Treasury’s Fiscal Service attempts to make blockchain more tangible in pilot

Blockchain for physical asset management, the team hopes, could be a way to bring a complicated technology down to earth.
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Depending on who you ask, blockchain may be described as “the most disruptive tech in decades,” “the internet grabbing its pitchfork,” a “radical” transformation of the status quo.

But understanding what the technology actually is can be challenging, as John Hill of the Office of Financial Innovation and Transformation at the Treasury’s Fiscal Service is well aware. That’s why, in a new pilot program, he’s trying to bring it down to earth.

His office is using blockchain (a complicated, hype-laden word many struggle to understand) to better track agency-owned physical assets like computers, phones and more (those simple, familiar items that everyone understands). The hope? The pilot will serve not only as a way to assess the usefulness of blockchain for this purpose, but also as an educational experience — a way to make a complex technology very “tangible.”

Currently, asset management is a manual-, spreadsheet- or even pen-and-paper-based process, focused on reconciling a physical asset with a description of its status. “Across the government there are hundreds, perhaps thousands, of property custodians who every quarter have to reconcile a master list of inventory against the physical, you know, entities that are on that inventory,” Hill said. “It’s a reconciliation process.”


“Blockchain,” meanwhile, “offers an entirely different paradigm for how you do a reconciliation process,” he said. The Fiscal Service, from its position in the financial sector, is involved in lots of reconciliation processes — this one just happens to be particularly straightforward.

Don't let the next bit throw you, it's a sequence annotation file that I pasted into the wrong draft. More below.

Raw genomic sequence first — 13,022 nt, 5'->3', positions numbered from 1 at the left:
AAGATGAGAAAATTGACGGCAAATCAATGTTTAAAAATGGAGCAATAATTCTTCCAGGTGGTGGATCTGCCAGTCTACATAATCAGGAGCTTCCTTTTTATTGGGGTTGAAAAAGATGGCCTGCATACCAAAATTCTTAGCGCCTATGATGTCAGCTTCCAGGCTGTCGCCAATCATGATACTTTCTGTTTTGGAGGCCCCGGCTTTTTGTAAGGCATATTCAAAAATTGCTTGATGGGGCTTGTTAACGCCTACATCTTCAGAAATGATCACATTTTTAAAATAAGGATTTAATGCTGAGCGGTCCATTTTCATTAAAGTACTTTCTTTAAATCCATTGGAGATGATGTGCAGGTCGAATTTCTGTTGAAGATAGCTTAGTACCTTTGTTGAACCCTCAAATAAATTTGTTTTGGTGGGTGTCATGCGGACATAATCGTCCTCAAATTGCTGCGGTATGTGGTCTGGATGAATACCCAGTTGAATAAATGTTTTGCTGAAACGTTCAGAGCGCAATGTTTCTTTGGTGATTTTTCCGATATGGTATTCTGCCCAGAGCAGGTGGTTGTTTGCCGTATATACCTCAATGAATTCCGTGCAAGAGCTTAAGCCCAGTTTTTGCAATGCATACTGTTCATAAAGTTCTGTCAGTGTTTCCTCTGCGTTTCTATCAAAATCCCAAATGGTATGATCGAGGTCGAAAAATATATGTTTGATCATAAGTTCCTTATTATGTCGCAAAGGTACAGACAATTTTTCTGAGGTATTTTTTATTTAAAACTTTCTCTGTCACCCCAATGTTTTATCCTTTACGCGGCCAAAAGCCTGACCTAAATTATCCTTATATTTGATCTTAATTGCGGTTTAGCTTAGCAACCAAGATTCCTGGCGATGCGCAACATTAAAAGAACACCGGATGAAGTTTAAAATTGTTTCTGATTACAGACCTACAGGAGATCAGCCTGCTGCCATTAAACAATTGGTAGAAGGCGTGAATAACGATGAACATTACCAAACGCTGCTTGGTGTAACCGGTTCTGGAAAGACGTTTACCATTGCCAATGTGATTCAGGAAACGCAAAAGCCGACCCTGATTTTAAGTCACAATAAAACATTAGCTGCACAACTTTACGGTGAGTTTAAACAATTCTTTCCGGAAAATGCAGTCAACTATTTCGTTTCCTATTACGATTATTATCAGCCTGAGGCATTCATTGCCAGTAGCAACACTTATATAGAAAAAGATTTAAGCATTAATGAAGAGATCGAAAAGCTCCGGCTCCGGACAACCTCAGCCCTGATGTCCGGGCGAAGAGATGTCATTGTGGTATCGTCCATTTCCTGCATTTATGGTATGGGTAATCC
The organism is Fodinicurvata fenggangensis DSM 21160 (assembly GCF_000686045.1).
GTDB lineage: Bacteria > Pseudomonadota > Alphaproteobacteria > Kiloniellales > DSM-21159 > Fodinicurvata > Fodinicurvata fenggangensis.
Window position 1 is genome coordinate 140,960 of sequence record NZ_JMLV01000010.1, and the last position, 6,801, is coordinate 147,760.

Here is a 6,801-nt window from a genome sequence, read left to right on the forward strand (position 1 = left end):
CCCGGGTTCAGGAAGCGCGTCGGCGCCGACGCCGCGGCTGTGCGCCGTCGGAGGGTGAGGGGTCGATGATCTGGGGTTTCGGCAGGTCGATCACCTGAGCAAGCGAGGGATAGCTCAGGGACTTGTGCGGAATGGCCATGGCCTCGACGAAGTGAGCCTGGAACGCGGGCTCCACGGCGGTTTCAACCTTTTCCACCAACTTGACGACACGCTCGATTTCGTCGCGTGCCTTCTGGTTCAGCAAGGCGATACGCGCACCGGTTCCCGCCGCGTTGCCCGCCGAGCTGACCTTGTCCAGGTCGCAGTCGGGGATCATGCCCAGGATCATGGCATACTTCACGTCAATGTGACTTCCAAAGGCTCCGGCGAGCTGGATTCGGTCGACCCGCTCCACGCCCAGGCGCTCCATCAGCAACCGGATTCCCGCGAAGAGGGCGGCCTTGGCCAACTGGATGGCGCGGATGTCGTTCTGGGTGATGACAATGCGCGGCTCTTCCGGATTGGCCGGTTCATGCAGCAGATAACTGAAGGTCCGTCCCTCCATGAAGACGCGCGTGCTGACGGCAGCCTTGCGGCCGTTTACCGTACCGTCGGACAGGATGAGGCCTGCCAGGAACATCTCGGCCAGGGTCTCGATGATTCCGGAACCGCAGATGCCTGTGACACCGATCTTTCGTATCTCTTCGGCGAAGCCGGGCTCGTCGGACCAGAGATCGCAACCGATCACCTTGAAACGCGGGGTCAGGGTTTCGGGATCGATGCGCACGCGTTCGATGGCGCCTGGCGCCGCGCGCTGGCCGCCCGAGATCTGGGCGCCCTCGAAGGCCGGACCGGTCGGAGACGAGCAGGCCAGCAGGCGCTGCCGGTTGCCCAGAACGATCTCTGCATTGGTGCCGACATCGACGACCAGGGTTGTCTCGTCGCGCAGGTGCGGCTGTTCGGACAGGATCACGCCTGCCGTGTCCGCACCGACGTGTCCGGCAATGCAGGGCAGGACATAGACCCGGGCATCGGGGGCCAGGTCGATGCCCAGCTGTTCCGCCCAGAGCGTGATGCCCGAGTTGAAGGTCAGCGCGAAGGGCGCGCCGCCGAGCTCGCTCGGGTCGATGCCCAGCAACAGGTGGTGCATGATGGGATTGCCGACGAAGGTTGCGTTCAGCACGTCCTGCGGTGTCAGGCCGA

It also accomplishes the goal of separating blockchain from cryptocurrency, another distinction Hill is careful to note.

The pilot launched in September 2017, Craig Fischer, a program manager, told FedScoop. “So what we wanted to see is can we use blockchain technology just to make this process much more efficient, transparent, giving real-time acknowledgement of where these assets are,” Fischer said. “This is not an attempt to change the way the Fiscal Service or other people do asset management. This was meant to be an education for us. We wanted to take this opportunity to educate people in a real palpable way.”

The project won’t wrap up until the end of February, so Hill and Fischer don’t have much insight yet into whether blockchain is the tool for asset management process, or just a tool. They’re tracking key metrics closely though — chief among them the efficiency that blockchain brings. In assessing the pilot, Hill said, the team is asking questions like: How many manual steps are replaced with the new system? And how does this balance against the cost associated with a blockchain solution?

“It is too early to tell” whether blockchain will have a big play in the federal government, Hill said. “But [it’s] certainly worthy of a very thoughtful, disciplined, rigorous evaluation.”


“This is a very complicated technology,” he went on. “It requires a level of investment to understand it and apply it even in this narrow proof of concept. You don’t do this on the fly, you don’t do it quickly. It takes a very thoughtful, deliberative approach.”

Fischer agrees that it’s too early to make any pronouncement of future value. But on a hopeful note, he adds, “at this point in our very narrow proof-of-concept there haven’t been any ‘showstoppers.'”

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